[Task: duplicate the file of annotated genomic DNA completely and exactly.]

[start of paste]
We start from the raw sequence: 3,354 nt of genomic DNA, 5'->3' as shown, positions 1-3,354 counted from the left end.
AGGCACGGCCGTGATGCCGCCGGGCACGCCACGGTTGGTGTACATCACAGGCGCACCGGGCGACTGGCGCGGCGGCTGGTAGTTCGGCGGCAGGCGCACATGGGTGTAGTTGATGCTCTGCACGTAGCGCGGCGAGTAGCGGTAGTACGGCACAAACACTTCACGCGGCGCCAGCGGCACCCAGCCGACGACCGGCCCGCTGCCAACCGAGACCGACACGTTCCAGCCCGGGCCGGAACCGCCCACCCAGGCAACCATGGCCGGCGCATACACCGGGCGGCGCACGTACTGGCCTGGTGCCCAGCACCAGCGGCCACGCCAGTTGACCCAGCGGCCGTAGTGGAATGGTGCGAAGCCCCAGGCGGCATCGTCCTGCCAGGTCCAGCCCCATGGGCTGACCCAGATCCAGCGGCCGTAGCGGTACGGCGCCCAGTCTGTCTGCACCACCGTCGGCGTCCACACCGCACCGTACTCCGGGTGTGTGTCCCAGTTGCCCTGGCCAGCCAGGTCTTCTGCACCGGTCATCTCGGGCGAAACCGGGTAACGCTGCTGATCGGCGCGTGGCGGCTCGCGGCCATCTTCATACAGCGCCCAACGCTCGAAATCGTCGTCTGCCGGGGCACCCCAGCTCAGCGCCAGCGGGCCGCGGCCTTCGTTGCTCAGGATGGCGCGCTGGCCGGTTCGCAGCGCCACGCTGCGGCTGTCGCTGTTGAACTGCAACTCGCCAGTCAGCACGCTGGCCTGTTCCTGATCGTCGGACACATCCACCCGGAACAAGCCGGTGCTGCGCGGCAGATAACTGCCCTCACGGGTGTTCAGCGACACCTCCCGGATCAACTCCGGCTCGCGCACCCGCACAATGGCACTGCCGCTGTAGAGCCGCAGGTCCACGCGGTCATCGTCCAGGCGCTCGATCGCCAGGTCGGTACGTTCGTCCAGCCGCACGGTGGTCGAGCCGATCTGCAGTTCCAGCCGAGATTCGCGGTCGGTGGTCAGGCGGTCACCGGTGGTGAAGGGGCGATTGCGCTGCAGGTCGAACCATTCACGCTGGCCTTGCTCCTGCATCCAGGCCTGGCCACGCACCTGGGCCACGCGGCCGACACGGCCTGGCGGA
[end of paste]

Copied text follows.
We start from the raw sequence: 3,354 nt of genomic DNA, 5'->3' as shown, positions 1-3,354 counted from the left end.
AGGCACGGCCGTGATGCCGCCGGGCACGCCACGGTTGGTGTACATCACAGGCGCACCGGGCGACTGGCGCGGCGGCTGGTAGTTCGGCGGCAGGCGCACATGGGTGTAGTTGATGCTCTGCACGTAGCGCGGCGAGTAGCGGTAGTACGGCACAAACACTTCACGCGGCGCCAGCGGCACCCAGCCGACGACCGGCCCGCTGCCAACCGAGACCGACACGTTCCAGCCCGGGCCGGAACCGCCCACCCAGGCAACCATGGCCGGCGCATACACCGGGCGGCGCACGTACTGGCCTGGTGCCCAGCACCAGCGGCCACGCCAGTTGACCCAGCGGCCGTAGTGGAATGGTGCGAAGCCCCAGGCGGCATCGTCCTGCCAGGTCCAGCCCCATGGGCTGACCCAGATCCAGCGGCCGTAGCGGTACGGCGCCCAGTCTGTCTGCACCACCGTCGGCGTCCACACCGCACCGTACTCCGGGTGTGTGTCCCAGTTGCCCTGGCCAGCCAGGTCTTCTGCACCGGTCATCTCGGGCGAAACCGGGTAACGCTGCTGATCGGCGCGTGGCGGCTCGCGGCCATCTTCATACAGCGCCCAACGCTCGAAATCGTCGTCTGCCGGGGCACCCCAGCTCAGCGCCAGCGGGCCGCGGCCTTCGTTGCTCAGGATGGCGCGCTGGCCGGTTCGCAGCGCCACGCTGCGGCTGTCGCTGTTGAACTGCAACTCGCCAGTCAGCACGCTGGCCTGTTCCTGATCGTCGGACACATCCACCCGGAACAAGCCGGTGCTGCGCGGCAGATAACTGCCCTCACGGGTGTTCAGCGACACCTCCCGGATCAACTCCGGCTCGCGCACCCGCACAATGGCACTGCCGCTGTAGAGCCGCAGGTCCACGCGGTCATCGTCCAGGCGCTCGATCGCCAGGTCGGTACGTTCGTCCAGCCGCACGGTGGTCGAGCCGATCTGCAGTTCCAGCCGAGATTCGCGGTCGGTGGTCAGGCGGTCACCGGTGGTGAAGGGGCGATTGCGCTGCAGGTCGAACCATTCACGCTGGCCTTGCTCCTGCATCCAGGCCTGGCCACGCACCTGGGCCACGCGGCCGACACGGCCTGGCGGA